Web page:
The budget was introduced at a special City Council meeting in October, 2004 but budget hearings for various city agencies and departments did not take place until March 2, almost eight months into fiscal year 2005.
Mayor Jerramiah Healy, elected this past November, has inherited the fiscal plan-in-progress.
The city has had to pass resolutions at City Council meetings every couple of months to authorize "Emergency Temporary Budget Appropriations" to pay employees.
Kathleen Dealy, the city's budget director, said last week that despite the fact that the budget is late, it will be adopted by the City Council at the end of this month so that the city's tax department can start sending out tax bills by May 1 to collect tax revenues to apply to the budget.
The municipal budget that was introduced in October for the 2005 fiscal year is $370.78 million, a nearly $16 million decrease from the Fiscal Year 2004 budget approved by the City Council last April. But the preliminary amount is subject to change since at least $16M in grant money and other revenues are still pending.
The budget could still increase to match last year's final budget of $386,108,230. That is the assessment of Dealy, who cited salary increases for Jersey City police and fire officers, as well as overtime payments for emergency services such as snow removal and Homeland Security.$131M for police, fire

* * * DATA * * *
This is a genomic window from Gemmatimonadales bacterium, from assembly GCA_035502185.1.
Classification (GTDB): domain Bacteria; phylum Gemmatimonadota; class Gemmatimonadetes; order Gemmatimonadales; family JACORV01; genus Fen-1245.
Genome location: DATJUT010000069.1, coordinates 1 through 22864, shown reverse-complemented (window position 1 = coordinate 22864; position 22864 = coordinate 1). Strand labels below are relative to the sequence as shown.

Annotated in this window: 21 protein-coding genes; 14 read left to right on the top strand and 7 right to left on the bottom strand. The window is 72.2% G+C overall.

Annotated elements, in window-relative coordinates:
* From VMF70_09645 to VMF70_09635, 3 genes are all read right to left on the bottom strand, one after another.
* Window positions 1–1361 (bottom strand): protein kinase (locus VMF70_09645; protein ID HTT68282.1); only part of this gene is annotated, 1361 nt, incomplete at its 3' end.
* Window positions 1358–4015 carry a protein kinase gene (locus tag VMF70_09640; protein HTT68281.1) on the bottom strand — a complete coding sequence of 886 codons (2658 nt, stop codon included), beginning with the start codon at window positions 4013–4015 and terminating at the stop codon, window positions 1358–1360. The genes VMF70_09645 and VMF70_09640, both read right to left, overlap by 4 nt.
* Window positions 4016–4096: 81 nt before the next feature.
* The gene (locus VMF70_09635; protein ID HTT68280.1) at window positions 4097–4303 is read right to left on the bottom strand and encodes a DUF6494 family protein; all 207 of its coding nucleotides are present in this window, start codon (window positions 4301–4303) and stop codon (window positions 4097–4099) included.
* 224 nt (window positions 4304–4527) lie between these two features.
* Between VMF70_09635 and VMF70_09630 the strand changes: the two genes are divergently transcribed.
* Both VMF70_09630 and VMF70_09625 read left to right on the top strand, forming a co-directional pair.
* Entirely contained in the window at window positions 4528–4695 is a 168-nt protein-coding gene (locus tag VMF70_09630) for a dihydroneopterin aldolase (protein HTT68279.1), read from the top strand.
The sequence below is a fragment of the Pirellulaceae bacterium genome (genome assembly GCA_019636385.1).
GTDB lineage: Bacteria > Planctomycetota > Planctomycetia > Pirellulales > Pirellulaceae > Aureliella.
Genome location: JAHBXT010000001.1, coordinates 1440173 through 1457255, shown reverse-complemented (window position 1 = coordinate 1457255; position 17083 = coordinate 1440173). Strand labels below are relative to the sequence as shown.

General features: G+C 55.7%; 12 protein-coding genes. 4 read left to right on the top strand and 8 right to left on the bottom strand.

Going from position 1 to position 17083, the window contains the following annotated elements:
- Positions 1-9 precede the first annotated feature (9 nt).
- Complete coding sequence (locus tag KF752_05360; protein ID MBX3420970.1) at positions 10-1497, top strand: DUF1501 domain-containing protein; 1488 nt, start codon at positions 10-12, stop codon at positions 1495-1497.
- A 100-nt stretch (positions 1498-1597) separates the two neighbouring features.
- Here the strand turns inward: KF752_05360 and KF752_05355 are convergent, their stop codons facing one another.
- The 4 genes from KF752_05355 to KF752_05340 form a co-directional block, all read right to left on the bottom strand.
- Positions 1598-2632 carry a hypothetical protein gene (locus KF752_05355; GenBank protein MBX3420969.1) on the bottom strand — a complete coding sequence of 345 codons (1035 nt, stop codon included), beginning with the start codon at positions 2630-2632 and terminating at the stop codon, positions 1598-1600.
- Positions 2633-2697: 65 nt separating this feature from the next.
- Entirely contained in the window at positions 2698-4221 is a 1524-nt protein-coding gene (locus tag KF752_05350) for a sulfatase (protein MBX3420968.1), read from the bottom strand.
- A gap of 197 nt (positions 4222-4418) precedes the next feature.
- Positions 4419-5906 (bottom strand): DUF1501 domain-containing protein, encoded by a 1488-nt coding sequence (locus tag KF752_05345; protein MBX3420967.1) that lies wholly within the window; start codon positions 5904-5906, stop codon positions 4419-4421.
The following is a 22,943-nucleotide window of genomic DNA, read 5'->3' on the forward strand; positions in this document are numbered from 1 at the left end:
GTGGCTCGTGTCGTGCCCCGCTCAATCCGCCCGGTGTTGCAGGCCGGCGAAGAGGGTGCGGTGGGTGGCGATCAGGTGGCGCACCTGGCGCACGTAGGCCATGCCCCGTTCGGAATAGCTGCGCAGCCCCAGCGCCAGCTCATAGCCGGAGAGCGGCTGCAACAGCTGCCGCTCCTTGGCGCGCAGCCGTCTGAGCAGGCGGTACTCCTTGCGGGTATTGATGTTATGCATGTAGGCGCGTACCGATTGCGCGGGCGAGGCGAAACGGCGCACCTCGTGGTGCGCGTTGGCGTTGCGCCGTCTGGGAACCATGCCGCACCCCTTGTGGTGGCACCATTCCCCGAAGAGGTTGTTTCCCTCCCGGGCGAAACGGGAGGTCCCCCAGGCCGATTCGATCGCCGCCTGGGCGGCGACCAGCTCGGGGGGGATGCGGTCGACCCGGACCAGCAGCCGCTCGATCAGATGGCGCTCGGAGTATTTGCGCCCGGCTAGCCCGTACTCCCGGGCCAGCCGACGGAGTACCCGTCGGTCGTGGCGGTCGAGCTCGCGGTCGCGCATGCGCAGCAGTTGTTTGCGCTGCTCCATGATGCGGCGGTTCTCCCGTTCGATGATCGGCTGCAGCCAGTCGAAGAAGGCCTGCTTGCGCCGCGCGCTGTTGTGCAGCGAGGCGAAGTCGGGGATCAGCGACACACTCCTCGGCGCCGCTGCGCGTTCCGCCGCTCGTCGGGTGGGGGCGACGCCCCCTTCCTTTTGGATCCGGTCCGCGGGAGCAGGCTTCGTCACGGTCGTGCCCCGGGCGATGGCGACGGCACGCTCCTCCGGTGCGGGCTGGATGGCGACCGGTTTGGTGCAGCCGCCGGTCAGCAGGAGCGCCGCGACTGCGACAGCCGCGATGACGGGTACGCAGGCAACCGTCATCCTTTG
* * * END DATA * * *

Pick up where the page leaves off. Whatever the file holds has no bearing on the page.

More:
In the introduced budget, the appropriations amount for the Police Department comes to $76,373,024 and the fire department at $55,030,500 but Dealy said the police need at least $4 million more and fire department at least $2 million more.
And then there is the situation with the city's three autonomous agencies - the Parking Authority, the Municipal Utilities Authority (MUA) and the Incinerator Authority.
All are running deficits, as officials from the respective agencies indicated at the budget hearings. The Parking and Incinerator authorities were asking for more money, and the MUA wants to renegotiate their franchise agreement with the city of paying $30M a year from 2003-2006, because they are only able to pay $20M this year.
Dealy said it would take some economic shuffling to find the money necessary to fill any gaps in the budget and provide money for the increases.
"I know certain divisions have retirees, I could take some of their money and move it someplace else," said Dealy. She said that when city employees retire, there would not be any new hiring, but rather the work can be covered by current employees who will receive a gradual raise, thus saving money.
Dealy also mentioned other kinds of revenues that will be utilized for this fiscal year's budget.
"I know our PILOT payments have increased a little bit for this budget," said Dealy.
PILOT, or payment in lieu of taxes, are what developers pay instead of conventional fluctuating tax rates. PILOTS go straight to the municipal budget rather than being divided among the school and county budgets. Jersey City is anticipating for this year's budget $69M in PILOTS, up $14M from the previous fiscal year. Balancing act